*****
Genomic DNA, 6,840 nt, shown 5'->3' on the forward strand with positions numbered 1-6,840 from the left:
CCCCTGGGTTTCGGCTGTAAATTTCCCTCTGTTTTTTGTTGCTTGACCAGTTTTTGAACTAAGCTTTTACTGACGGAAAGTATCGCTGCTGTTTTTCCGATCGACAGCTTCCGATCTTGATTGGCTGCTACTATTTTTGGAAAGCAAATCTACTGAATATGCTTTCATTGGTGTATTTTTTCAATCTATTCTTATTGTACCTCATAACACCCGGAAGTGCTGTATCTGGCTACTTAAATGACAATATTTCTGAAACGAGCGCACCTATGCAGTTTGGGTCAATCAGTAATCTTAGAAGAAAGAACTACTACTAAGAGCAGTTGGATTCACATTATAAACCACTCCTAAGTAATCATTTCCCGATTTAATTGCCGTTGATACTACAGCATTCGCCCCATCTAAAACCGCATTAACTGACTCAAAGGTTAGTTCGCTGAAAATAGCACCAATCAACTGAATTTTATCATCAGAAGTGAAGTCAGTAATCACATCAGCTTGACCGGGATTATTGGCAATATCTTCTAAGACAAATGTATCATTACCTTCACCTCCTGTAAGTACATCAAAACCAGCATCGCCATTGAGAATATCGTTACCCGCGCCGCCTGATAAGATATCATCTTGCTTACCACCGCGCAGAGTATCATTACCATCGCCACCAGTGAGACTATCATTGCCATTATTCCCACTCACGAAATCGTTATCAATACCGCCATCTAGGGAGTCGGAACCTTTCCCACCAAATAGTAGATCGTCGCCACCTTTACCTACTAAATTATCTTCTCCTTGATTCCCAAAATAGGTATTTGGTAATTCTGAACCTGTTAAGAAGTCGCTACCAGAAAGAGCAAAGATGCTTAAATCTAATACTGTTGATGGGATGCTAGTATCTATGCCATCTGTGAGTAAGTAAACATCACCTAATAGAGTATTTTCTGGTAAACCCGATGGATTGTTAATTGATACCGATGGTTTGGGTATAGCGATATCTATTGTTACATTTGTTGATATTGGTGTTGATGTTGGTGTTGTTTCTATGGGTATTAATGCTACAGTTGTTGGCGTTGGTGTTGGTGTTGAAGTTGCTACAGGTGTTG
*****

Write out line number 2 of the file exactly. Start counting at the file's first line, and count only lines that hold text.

CCCCTGGGTTTCGGCTGTAAATTTCCCTCTGTTTTTTGTTGCTTGACCAGTTTTTGAACTAAGCTTTTACTGACGGAAAGTATCGCTGCTGTTTTTCCGATCGACAGCTTCCGATCTTGATTGGCTGCTACTATTTTTGGAAAGCAAATCTACTGAATATGCTTTCATTGGTGTATTTTTTCAATCTATTCTTATTGTACCTCATAACACCCGGAAGTGCTGTATCTGGCTACTTAAATGACAATATTTCTGAAACGAGCGCACCTATGCAGTTTGGGTCAATCAGTAATCTTAGAAGAAAGAACTACTACTAAGAGCAGTTGGATTCACATTATAAACCACTCCTAAGTAATCATTTCCCGATTTAATTGCCGTTGATACTACAGCATTCGCCCCATCTAAAACCGCATTAACTGACTCAAAGGTTAGTTCGCTGAAAATAGCACCAATCAACTGAATTTTATCATCAGAAGTGAAGTCAGTAATCACATCAGCTTGACCGGGATTATTGGCAATATCTTCTAAGACAAATGTATCATTACCTTCACCTCCTGTAAGTACATCAAAACCAGCATCGCCATTGAGAATATCGTTACCCGCGCCGCCTGATAAGATATCATCTTGCTTACCACCGCGCAGAGTATCATTACCATCGCCACCAGTGAGACTATCATTGCCATTATTCCCACTCACGAAATCGTTATCAATACCGCCATCTAGGGAGTCGGAACCTTTCCCACCAAATAGTAGATCGTCGCCACCTTTACCTACTAAATTATCTTCTCCTTGATTCCCAAAATAGGTATTTGGTAATTCTGAACCTGTTAAGAAGTCGCTACCAGAAAGAGCAAAGATGCTTAAATCTAATACTGTTGATGGGATGCTAGTATCTATGCCATCTGTGAGTAAGTAAACATCACCTAATAGAGTATTTTCTGGTAAACCCGATGGATTGTTAATTGATACCGATGGTTTGGGTATAGCGATATCTATTGTTACATTTGTTGATATTGGTGTTGATGTTGGTGTTGTTTCTATGGGTATTAATGCTACAGTTGTTGGCGTTGGTGTTGGTGTTGAAGTTGCTACAGGTGTTG